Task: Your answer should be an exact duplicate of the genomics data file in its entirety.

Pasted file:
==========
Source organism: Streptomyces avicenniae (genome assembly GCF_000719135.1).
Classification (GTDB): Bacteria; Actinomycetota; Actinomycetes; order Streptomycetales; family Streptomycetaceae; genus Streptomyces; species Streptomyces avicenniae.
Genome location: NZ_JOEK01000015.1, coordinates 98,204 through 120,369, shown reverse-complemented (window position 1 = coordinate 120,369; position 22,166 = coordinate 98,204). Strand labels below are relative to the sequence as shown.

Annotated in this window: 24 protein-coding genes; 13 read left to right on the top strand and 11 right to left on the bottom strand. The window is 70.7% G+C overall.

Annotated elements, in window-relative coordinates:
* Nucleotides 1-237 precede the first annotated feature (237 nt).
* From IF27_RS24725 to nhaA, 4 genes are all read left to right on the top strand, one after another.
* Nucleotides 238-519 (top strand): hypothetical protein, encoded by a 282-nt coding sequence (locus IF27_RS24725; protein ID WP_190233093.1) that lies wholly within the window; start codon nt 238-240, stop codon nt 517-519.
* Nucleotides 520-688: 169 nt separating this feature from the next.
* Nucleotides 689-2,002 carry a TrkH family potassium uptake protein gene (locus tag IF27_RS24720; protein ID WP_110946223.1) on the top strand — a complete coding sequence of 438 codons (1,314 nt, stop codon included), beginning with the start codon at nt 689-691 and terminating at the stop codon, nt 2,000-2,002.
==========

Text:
Source organism: Streptomyces avicenniae (genome assembly GCF_000719135.1).
Classification (GTDB): Bacteria; Actinomycetota; Actinomycetes; order Streptomycetales; family Streptomycetaceae; genus Streptomyces; species Streptomyces avicenniae.
Genome location: NZ_JOEK01000015.1, coordinates 98,204 through 120,369, shown reverse-complemented (window position 1 = coordinate 120,369; position 22,166 = coordinate 98,204). Strand labels below are relative to the sequence as shown.

Annotated in this window: 24 protein-coding genes; 13 read left to right on the top strand and 11 right to left on the bottom strand. The window is 70.7% G+C overall.

Annotated elements, in window-relative coordinates:
* Nucleotides 1-237 precede the first annotated feature (237 nt).
* From IF27_RS24725 to nhaA, 4 genes are all read left to right on the top strand, one after another.
* Nucleotides 238-519 (top strand): hypothetical protein, encoded by a 282-nt coding sequence (locus IF27_RS24725; protein ID WP_190233093.1) that lies wholly within the window; start codon nt 238-240, stop codon nt 517-519.
* Nucleotides 520-688: 169 nt separating this feature from the next.
* Nucleotides 689-2,002 carry a TrkH family potassium uptake protein gene (locus tag IF27_RS24720; protein ID WP_110946223.1) on the top strand — a complete coding sequence of 438 codons (1,314 nt, stop codon included), beginning with the start codon at nt 689-691 and terminating at the stop codon, nt 2,000-2,002.